David Morgan

David  Morgan
  • MSU Foundation Professor
  • Translational Science and Molecular Medicine


David Morgan, professor in the Department of Translational Science and Molecular Medicine of the College of Human Medicine, has spent his career studying the causes of Alzheimer’s dementia, a devastating illness that afflicts 5 million Americans and costs more than $250 billion a year. His research has already led to several clinical trials, first with a vaccine and now with antibody injections, to activate the body’s immune response and stop the buildup of a protein called beta amyloid in the brain. In collaboration with his colleague and wife, Marcia Gordon, Morgan is also studying other possible therapies to prevent the buildup of a second protein, called tau, which conspires with beta amyloid to kill neurons in the brain, and to treat inflammation in the brain that accompanies Alzheimer’s. 

Morgan received his Ph.D. from Northwestern University and began his academic career at the University of Southern California in 1986. Before joining MSU in 2017, he accrued more than two decades of distinguished service on the faculty of University of South Florida, becoming Director of Neuroscience Research and Chief Executive Officer of the USF Health Byrd Alzheimer's Institute.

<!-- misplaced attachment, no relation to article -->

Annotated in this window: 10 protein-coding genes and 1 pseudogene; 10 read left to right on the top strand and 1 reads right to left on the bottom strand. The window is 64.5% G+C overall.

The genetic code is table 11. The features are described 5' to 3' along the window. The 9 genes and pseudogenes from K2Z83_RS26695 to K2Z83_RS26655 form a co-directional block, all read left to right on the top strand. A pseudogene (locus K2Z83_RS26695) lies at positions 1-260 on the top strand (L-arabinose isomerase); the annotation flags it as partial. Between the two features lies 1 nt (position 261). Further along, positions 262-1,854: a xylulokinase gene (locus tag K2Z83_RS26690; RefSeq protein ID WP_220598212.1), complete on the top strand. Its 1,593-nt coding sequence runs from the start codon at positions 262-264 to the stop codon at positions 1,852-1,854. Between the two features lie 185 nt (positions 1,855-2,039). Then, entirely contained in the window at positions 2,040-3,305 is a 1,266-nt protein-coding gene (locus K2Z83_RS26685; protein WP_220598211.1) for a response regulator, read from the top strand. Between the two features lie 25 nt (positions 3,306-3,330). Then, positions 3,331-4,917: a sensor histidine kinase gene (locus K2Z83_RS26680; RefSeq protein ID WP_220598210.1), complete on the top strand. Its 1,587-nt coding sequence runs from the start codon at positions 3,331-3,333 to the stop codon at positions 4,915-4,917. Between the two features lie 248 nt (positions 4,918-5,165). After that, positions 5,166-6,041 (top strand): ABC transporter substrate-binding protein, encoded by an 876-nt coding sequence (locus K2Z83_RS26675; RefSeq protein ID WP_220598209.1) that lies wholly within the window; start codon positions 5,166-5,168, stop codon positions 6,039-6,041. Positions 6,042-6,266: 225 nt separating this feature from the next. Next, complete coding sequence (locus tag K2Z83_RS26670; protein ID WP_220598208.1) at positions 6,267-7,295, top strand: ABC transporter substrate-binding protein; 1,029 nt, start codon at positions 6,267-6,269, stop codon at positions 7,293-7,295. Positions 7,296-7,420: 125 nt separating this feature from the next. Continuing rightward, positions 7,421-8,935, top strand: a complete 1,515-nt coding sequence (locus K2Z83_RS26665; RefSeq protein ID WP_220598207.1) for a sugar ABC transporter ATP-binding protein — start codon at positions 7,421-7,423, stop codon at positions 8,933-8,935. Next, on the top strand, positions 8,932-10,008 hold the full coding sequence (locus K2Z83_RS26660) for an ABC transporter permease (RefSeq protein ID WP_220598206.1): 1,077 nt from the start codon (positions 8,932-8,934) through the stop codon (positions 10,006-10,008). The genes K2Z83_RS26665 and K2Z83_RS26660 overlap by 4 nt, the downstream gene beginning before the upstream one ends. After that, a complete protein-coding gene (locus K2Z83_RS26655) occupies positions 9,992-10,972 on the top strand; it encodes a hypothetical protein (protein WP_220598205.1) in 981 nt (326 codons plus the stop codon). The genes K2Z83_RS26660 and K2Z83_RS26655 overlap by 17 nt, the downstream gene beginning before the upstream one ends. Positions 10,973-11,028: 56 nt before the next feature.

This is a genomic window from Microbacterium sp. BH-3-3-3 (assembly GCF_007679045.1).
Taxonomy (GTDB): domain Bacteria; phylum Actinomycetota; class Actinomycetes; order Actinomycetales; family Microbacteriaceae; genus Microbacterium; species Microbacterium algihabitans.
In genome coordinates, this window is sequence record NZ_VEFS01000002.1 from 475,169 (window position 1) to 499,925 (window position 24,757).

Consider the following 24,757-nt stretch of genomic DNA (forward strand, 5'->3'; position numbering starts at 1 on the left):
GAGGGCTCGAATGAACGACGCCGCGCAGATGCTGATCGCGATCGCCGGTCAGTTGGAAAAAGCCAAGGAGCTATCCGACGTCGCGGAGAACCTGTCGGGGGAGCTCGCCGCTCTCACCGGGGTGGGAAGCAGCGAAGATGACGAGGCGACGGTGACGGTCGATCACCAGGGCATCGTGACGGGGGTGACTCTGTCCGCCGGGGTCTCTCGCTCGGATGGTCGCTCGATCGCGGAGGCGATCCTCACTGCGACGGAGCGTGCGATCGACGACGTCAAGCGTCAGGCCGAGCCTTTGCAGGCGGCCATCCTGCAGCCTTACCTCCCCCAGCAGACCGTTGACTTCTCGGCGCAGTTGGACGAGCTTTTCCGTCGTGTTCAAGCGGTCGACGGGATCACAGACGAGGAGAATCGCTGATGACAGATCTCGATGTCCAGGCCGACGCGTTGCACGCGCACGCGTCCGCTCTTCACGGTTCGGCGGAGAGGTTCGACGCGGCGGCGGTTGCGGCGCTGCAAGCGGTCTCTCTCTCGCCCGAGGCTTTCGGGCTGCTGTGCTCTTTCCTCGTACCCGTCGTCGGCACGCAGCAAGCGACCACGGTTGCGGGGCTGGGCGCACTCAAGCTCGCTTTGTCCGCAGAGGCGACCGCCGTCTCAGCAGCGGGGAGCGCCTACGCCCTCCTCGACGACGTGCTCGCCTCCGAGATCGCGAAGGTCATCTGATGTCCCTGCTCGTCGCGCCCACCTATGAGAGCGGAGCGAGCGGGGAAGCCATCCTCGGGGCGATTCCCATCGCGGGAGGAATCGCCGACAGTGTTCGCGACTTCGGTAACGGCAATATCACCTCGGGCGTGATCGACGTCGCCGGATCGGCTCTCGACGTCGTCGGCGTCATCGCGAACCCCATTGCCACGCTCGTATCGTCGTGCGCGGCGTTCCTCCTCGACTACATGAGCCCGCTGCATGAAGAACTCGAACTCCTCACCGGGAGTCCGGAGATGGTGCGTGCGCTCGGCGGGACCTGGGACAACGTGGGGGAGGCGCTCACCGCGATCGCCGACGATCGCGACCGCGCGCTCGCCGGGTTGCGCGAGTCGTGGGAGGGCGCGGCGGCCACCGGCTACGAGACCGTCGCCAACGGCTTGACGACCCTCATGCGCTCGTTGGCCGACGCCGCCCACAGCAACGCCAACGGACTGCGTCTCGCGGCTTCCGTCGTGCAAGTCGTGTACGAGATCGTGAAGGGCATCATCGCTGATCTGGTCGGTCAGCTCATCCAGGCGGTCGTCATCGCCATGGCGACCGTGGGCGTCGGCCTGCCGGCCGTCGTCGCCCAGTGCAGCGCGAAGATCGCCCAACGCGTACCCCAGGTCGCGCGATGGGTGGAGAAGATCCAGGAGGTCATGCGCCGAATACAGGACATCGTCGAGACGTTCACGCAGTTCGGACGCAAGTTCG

Morgan's work has been supported by multiple grants from the NIH and private foundations, and he regularly sits on review panels for the NIH and other agencies evaluating grants to develop new drugs to treat Alzheimer's and other neurodegenerative disorders. He has served on numerous prestigious editorial and scientific review boards, contributed to over 200 peer-reviewed publications, and participated in symposiums and conferences the world over as he continues to pursue the development of effective diagnostic tools for the prevention of Alzheimer's.